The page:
The lesson from Poundland: work pays
The UK government is in a muddle over employment schemes, says Tim Harford
‘Ministers are trying to get back-to-work schemes on track after a university graduate won a court ruling that making her work for no pay at a Poundland store was unlawful.’
Financial Times, February 13
A blow struck for human rights against forced labour!
Hardly. That sort of talk was dismissed by an earlier court ruling. Cait Reilly had argued that the European Convention on Human Rights forbids “forced or compulsory labour”. The back-to-work scheme does not say “work in Poundland or go to prison”, but “work in Poundland or have your benefits withdrawn”. The courts felt there was a difference. (The Department for Work and Pensions tried hard to lose the case by referring to some of these schemes as “mandatory work activity”.)
So why are we hearing that the government lost the case?
The new ruling comes from the appeal court, which agrees that nobody’s human rights have been violated, but argues that the regulations underpinning these schemes are too vague. The government has responded with new rules. Let’s see how it works out. An interesting question is whether such schemes are a good idea.
How would you propose to produce an answer?
I don’t need to. The DWP has an answer for the Community Action Programme, which is the obligatory six-month work placement that was the scheme experienced by Ms Reilly’s joint appellant, Jamie Wilson. The CAP was subjected to the fairest evaluation available, a randomised controlled trial. It concluded CAP participants were no more likely to find a job than the control group. Perhaps the CAP could be regarded as a success in other ways, but a failure to help people find jobs is hardly an endorsement.
What would you suggest instead?
This is where the data speak volumes. Take the Future Jobs Fund, for example. It had similar aims to the CAP – to give six months’ work experience – but it worked differently, by subsidising employers who gave young people a job that pays at least the minimum wage. The subsidy lasted for six months, and a lot of the jobs disappeared when the subsidy did. Yet a DWP evaluation showed impressive effects, with participants more likely to have a job 18 months after their subsidised work had ended. The cost-benefit analysis of the FJF was favourable, too. Perhaps it was more effective than the CAP because the FJF jobs were, well, real jobs, with pay for the employee and a cost to the employer.
And the Future Jobs Fund was, presumably, legal?
Who cares? It was scrapped before the evaluation had been completed – the prime minister told the BBC it was “one of the most ineffective job schemes there’s been”.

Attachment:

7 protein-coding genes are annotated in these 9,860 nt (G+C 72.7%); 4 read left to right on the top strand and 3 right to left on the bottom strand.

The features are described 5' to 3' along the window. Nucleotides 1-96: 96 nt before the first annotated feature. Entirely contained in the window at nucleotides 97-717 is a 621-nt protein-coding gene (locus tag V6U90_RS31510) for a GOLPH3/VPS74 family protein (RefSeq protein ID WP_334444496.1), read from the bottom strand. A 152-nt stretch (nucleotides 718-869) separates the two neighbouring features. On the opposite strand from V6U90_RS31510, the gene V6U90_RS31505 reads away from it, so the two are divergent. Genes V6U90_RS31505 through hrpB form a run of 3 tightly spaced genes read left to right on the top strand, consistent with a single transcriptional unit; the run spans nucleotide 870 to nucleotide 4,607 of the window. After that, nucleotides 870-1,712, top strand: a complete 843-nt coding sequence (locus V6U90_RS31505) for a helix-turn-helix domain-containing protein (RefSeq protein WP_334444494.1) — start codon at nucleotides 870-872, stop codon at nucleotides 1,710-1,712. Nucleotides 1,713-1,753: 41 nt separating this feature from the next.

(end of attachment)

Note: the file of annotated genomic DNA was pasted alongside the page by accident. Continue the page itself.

Yes. It is ironic that this is one of the few areas where the government is carrying out rigorous tests of what works, and yet few people seem interested in what those tests discover.
There’s a moral issue here: we can’t allow people to mooch around on benefits without looking for a job.
Agreed, and that seemed to be what was behind the mandatory work activity. But the DWP seemed confused. The MWA was used to remind disengaged benefit claimants that job-seeking is a serious business, and yet official policy was that it was never to be used as a threat.
So it was some kind of punishment that could neither be introduced after a warning, nor introduced with no warning?
No wonder the courts thought it was too vague. But on the “mooching” point, Jobcentres can always threaten to withdraw benefits. Workfare schemes can’t be justified as a threat, then, only as a way to help people find jobs. The evidence they do doesn’t look encouraging. Intriguingly, the government’s Behavioural Insight Team has been running a trial with a Jobcentre in Essex, where the advisers on the ground floor use the old approaches and the advisers on the first floor use a new approach, and jobseekers are randomly assigned to the two floors.
What are the new approaches?
First, to streamline form-filling so that advisers can use the first meeting to talk about jobseeking strategies. Second, to discuss specific jobseeking actions over the coming weeks. Third, some touchy-feely stuff about expressive writing. The trial suggests this combination of approaches is effective. In fact the whole thing looks so successful that it can only be a matter of time before the programme is cancelled.
Also published at ft.com.